Name and address

The label must include the name and address of the manufacturer of the single ingredient feed, the person who caused it to be manufactured or the registrant (that is, the person or company who has registered the feed). The name and address on the label can be the contact information for the head office, the sales or marketing department, a third party supplier, etc. It does not have be the actual place where the feed was manufactured. This contact information will be the first point of contact by the purchaser or the CFIA to follow up if there are questions about the feed.

Identification code

All single ingredient feeds must have an identification code (lot number) on the label. Manufacturers are responsible for determining what they consider to be an individual lot for each of their products. The identification code is one of the key pieces of information required to ensure traceability of the single ingredient feed. Lot numbers are already required on certain livestock feeds, and on all feeds considered animal food under the Health of Animals Regulations.

  • For bulk animal food, a "lot" is a single batch or multiple batches that make up an order, and must be identified by a lot number
  • For bulk animal food ingredients such as meat and bone meal (MBM), the usual approach is that a day's production is one lot, however the manufacturer may decide an appropriate lot size for their business practices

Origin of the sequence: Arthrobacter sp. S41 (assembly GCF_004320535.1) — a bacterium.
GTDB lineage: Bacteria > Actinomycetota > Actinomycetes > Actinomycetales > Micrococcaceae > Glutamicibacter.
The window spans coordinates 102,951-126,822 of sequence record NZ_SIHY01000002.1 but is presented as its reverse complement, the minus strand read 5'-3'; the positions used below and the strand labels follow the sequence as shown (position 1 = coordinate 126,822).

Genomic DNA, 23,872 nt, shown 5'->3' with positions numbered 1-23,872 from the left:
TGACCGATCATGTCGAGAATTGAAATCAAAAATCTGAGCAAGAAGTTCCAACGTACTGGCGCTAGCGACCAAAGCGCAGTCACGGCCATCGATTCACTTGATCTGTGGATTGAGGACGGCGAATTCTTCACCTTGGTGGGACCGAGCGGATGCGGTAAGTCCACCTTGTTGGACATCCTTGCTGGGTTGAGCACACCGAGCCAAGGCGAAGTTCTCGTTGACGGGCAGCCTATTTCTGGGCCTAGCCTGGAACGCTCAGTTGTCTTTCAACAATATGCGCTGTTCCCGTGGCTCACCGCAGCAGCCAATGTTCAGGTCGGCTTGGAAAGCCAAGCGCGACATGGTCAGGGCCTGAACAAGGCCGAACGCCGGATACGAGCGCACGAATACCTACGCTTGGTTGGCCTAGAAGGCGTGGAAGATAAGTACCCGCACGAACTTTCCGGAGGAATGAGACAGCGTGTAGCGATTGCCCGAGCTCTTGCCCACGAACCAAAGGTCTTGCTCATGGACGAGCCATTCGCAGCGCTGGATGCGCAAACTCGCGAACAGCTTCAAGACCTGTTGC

If a problem is found with a feed, the entire lot may be subject to enforcement actions.

Net amount

The single ingredient feed label must accurately reflect the net amount. This must be expressed in metric units, but may also include other units of measurement, such as imperial units. In the case of a package of feed containing individual feeding forms it may be expressed as the number of units in the package and the weight of each unit.

Feed registration number

Single ingredient feeds that are registered must clearly indicate the valid registration number on the label.

Prohibited material (PM) statement

Single ingredient feeds that are or may contain prohibited material must include the following statement in both English and French on the label.

"Feeding this product to cattle, sheep, deer or other ruminants is illegal and is subject to fines or other punishment under the Health of Animals Act. / Il est interdit d'en nourrir les bœufs, moutons, cerfs et autres ruminants et des amendes ou autres peines sont prévues à cet égard par la Loi sur la santé des animaux."

This statement will also appear in the single ingredient feed description in the Canadian Feed Ingredients Table for those ingredients that require it.

Claims

Single ingredient feeds may contain a claim as set out in the single ingredient feed description of the Canadian Feed Ingredients Table or the Tables of Permissible Claims for Feed Labels. Any other claims require the single ingredient feed to be registered.

Other labelling requirements for single ingredient feeds

Any statements, including caution and warning statements, that have been specified for that single ingredient feed in the Canadian Feed Ingredients Table must appear on the label.

Mandatory bilingual labelling requirements for all feeds